With Jerusalem Day being on Monday, June 2nd, I thought it would be nice to pay a visit to the Holy City, especially to what is known as Haâ€™Kotel Haâ€™Maâ€™aâ€™ravi — or the Western Wall to non-Hebrew speakers. Accompanied by my wife and my mother-in-law, we set out for Jerusalem on Tuesday, a week before the annual commemoration of Jerusalem’s liberation was to take place.
My mother-in-law, who with the rest of her family had been expelled from Egypt following the 1956 Sinai Campaign, is getting up in years and wanted to visit the Kotel, perhaps for one last time while still on this material earth. Although it was midday when we arrived at the Dung Gate, the Western Wall Plaza’s main entrance, a large number of people, both tourists and locals, were milling about in the large open plaza where persons of both sexes can be together before going to pray at either the men’s or women’s areas in front of the Kotel itself.
We had prepared some small notes to place in The Wall along with the many others that are placed between those ancient stones daily. The notes were for members of my own immediate family who had been ill or in accidents, etc. As I approached The Wall, I was overcome by a profound feeling of awe that I always feel when visiting what is considered to be the most sacred spot in Judaism. As I inserted my notes in the cracks between the stones quarried during the reign of either the Hasmonean kings or King Herod the Great, I could not help being sad, because this “Wailing Wall”, as it has been known by Jews for centuries, is the only remnant of what was said to have been the most magnificent piece of architecture ever built by King Solomon nearly three thousand years ago, i.e., the Temple. Being a Freemason, this fact made my visit even more profound as the Brotherhood of Ancient, Free and Accepted Masons was founded on the concept of the Temple being built by Israel’s greatest King. For as it is noted in the Biblical Old Testament: “He will build me a House, and I will sanctify his kingdom for ever”.
Upon leaving this holy shrine, from which tradition says one must walk backwards as not to defile the sanctify of the place, I looked up and caught a glimpse of the golden dome of the Mosque of Omar, otherwise known as the Dome of the Rock. This mosque, along with the Al Aqsa Mosque, occupies that piece of real estate known by Jews as the Temple Mount and by Muslims as Hareem al Sharif. With all the discussions still going on concerning the future of Jerusalem, especially the Old City and the Temple Mount, I wondered, like many people do, why the Muslims are making such a big deal concerning their desire to have back the eastern part of the city, including the very spot I was standing on — Judaism’s holiest shrine. After all, the Muslims presently have jurisdiction over the entire Temple Mount, which has been a part of Israeli rule ever since the re-unification of Jerusalem during the Six Day War.
Then I looked over at the Jewish Quarter which faces the Plaza as well as the Temple Mount, noticing some construction of Yeshivot (Rabbi training centers) and other structures. The Jewish Quarter would be a definite place of contention should some future agreement ever be reached with the Palestinians, as well as with the 1.2 billion representatives of the Islamic World, which is roughly 1 out of every 5 members of the Human Race.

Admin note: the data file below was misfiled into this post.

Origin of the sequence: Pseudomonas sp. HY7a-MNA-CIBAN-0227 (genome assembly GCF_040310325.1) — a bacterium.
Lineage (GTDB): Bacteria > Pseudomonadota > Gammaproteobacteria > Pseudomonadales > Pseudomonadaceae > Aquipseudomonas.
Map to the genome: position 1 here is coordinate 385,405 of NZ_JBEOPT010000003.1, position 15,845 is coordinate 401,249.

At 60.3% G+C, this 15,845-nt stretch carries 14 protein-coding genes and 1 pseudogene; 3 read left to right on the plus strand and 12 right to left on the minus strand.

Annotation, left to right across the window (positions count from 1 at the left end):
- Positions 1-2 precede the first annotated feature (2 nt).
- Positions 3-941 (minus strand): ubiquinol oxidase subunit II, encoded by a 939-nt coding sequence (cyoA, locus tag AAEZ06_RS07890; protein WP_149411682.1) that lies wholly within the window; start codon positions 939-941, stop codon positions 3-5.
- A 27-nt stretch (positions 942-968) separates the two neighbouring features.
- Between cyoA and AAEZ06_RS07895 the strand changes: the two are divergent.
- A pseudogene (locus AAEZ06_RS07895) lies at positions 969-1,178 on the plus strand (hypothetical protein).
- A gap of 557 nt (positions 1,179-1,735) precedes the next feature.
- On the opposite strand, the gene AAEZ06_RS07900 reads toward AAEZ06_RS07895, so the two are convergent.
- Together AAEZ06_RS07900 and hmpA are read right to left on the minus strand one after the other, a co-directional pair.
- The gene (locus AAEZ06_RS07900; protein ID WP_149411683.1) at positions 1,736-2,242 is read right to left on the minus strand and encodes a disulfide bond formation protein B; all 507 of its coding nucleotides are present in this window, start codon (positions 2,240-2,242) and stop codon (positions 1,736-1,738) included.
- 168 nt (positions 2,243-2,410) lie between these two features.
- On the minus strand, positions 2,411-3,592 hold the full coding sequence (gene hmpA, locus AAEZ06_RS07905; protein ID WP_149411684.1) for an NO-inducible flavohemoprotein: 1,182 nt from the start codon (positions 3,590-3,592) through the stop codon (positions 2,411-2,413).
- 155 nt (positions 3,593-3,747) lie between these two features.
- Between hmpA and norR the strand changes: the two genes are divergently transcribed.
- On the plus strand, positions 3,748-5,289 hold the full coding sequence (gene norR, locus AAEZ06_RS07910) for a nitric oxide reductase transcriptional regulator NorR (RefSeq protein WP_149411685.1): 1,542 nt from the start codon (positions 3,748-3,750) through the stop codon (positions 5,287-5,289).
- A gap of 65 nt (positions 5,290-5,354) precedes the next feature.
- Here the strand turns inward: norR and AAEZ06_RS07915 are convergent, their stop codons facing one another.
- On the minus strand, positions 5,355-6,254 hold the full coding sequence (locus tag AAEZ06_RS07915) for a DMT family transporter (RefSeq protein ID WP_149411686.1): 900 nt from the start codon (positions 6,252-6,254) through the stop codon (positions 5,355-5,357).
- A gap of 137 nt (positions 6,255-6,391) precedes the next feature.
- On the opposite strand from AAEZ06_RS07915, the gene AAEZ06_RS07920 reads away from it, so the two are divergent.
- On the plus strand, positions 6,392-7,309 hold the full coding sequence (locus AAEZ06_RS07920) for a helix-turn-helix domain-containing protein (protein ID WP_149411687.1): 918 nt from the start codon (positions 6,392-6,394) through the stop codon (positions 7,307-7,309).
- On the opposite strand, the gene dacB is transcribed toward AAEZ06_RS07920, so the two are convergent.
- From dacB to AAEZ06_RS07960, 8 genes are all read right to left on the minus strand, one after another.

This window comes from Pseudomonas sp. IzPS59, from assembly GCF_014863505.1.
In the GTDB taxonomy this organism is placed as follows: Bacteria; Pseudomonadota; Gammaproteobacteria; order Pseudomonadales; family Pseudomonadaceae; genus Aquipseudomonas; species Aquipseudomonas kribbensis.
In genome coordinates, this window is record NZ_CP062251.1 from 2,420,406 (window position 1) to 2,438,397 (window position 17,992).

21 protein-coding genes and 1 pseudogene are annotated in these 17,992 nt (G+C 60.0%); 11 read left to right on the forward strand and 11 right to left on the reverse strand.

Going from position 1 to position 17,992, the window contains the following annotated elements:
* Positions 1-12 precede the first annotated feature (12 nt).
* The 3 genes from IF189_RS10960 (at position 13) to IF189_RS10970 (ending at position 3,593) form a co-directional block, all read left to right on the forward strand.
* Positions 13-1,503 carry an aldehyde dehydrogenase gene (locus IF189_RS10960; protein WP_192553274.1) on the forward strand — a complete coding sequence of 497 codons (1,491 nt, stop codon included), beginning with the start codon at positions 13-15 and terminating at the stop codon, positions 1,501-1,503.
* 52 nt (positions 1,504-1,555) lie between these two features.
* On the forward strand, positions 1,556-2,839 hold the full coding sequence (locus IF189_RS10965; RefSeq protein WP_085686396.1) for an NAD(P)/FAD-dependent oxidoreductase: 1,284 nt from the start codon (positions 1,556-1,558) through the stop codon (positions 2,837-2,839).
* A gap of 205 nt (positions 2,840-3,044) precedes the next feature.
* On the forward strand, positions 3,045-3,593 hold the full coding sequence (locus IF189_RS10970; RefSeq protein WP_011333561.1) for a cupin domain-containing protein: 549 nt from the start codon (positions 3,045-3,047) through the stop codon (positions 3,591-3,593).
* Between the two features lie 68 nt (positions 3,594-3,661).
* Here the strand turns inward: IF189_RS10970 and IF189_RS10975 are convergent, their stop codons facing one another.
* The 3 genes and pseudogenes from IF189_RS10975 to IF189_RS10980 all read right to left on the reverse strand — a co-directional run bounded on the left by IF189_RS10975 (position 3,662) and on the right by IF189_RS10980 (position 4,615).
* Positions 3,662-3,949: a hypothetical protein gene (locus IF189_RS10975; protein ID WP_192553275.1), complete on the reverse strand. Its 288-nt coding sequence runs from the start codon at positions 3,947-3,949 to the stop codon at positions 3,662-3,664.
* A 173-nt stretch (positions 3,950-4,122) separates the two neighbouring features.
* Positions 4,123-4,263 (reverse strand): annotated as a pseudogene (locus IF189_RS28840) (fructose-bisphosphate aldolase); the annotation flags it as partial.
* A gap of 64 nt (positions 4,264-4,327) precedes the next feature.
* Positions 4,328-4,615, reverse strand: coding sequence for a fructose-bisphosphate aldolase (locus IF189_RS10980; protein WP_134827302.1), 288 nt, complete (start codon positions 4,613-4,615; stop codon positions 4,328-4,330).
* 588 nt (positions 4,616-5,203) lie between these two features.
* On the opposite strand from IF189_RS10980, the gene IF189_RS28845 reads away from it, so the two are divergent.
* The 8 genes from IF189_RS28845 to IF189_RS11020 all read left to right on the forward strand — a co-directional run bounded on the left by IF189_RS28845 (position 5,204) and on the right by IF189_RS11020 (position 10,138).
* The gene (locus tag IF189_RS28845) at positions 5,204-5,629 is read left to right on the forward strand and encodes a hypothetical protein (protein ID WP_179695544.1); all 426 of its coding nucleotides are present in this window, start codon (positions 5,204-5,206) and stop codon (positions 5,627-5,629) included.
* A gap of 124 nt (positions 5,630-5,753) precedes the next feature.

Upon leaving the Plaza, I pondered the fate of this area which has been in Jewish prayers since the destruction of the Second Temple by Roman Legions in the 1st Century CE. Millions of Jews, including intensely religious ones, were denied access to the Kotel over the centuries; but now, it is readily available to all. Yet, many Israelis, including some government officials, are still prepared to negotiate the symbol which is central to Jewish faith; and that symbol being the last vestige of the Temple originally built by King Solomon, with Almighty God’s instructions.
Before we left the Kotel plaza, my mind recalled that classic photograph — by Israel’s icon photographer David Rubinger — of the three young IDF paratrooper soldiers standing in awe before the Kotel, moments after the area had fallen into Israeli hands. Being ever denied again from freely accessing the Wall is a terrible thought. For if Judaism is once again without our holiest symbol, it will not be the same. And this fact must be understood by all â€“ including our adversaries.
Photograph: David Rubinger/HO/AP
June 4, 2008 at 9:34 am
Judging from the lack of comments on this article, people don’t seem to care if Jerusalem is “altered” a bit.
June 7, 2008 at 3:12 pm
Not so Mike. All of God’s people care deeply, be they Jewish or non-Jewish. And God knows.
Maurice, we humans tend to need our “visuals” because we forget so easily. Even God made the rainbow, not only as a sign of promise, also that He would be reminded. That is not to say God forgets easily like we do, I don’t believe that for a second.
I believe the more we grow, the closer we stay to God, the less we need visuals. I however, must have a long way to grow, as I prefer to have various verses of Scripture around me constantly as reminders, some in the form of artwork, others, just a note on the refridgerator.
Many are praying for Jerusalem, knowing Almighty God will protect Her, should all rise against Her. We are praying that that will not occur, that we will get to see God’s chosen people embrace all that He is with all that they are and that the Love Story between God and His Chosen People (that the Holy Scriptures are) will have a happily EVER AFTER ending. We want God to be happy, to be pleased.
Thanks for sharing your heart in this one. I Love heart sharing 🙂